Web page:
No man is an island, and likewise, no tree thrives without support.


                          In this partner pose, begin in your own Tree, by lifting one leg and pressing the sole of the foot into the thigh or down lower on the calf.

                          When you’ve caught your balance, extend one hand to your partner’s and meet them, palms touching, in the center between your respective Tree postures. Take your other hand and reach it back behind your partner, giving them a loving embrace. Stay here for 5 full breaths before switching sides.

                          Even though your Tree pose is your own, find the center connection that brings you both together in unity.

                          Allow yourself to feel and appreciate the support you get from your partner, on and especially off the mat.

                          11. Standing Partner Backbend

                            Opening our hearts to each other is the most raw way of showing our vulnerability. That’s why this pose is so powerful in tandem. By using each other for support, you’re reassuring your partner that anything is possible (and better) when you have each other.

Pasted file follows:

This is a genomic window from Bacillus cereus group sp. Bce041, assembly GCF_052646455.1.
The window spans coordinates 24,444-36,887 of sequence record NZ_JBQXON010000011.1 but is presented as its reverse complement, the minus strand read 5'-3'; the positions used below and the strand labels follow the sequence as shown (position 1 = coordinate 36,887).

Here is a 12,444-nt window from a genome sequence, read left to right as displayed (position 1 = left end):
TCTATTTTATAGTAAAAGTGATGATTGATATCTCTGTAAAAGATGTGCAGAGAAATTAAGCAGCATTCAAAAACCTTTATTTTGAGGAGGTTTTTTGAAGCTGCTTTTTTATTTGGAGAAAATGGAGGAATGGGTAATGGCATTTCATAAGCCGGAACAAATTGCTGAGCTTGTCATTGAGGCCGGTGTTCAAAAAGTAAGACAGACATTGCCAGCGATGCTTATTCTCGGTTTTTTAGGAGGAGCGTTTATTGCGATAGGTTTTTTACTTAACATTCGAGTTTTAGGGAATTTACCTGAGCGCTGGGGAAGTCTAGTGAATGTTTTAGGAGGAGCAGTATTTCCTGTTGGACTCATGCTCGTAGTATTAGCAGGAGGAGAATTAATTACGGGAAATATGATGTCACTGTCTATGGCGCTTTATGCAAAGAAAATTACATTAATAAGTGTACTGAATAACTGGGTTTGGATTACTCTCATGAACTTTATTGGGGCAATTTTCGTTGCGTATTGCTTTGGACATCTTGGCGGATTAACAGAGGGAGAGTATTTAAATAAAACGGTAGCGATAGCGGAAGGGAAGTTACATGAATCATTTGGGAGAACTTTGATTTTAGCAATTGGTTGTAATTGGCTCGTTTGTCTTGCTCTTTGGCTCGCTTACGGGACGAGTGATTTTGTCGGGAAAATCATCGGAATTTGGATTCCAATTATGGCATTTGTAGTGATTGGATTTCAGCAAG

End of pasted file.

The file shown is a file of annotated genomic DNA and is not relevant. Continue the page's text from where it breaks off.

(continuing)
Start standing and facing each other, as you interlace each other’s forearms. Take a deep breath in as you hold each other’s gaze, and on an exhale, lean back to open your heart to the sky, using each other’s arms as resistance. Stay here for 5 full breaths, or as long as it’s comfortable for you both.

                            Release and end with a hug, honoring the space you’ve created for each other and yourself.

                            Final Thoughts

                            Partner yoga asks for vulnerability. Through the power of touch and synced breathing, we forge deeper and richer connections in our relationship with our partner.

                            The experiences we share together and individually in these yoga postures become topics of communication that can help us learn more about each other and ourselves, further growing our intimacy to heights never felt before.

                            Practice these poses with your partner whenever you are craving that bough of connection or intimacy. Challenge each other with postures that are both energizing and restorative, and tune into each other’s unique experiences for more wholesomeness in your relationship.

                            Featured photo credit: Victor Freitas via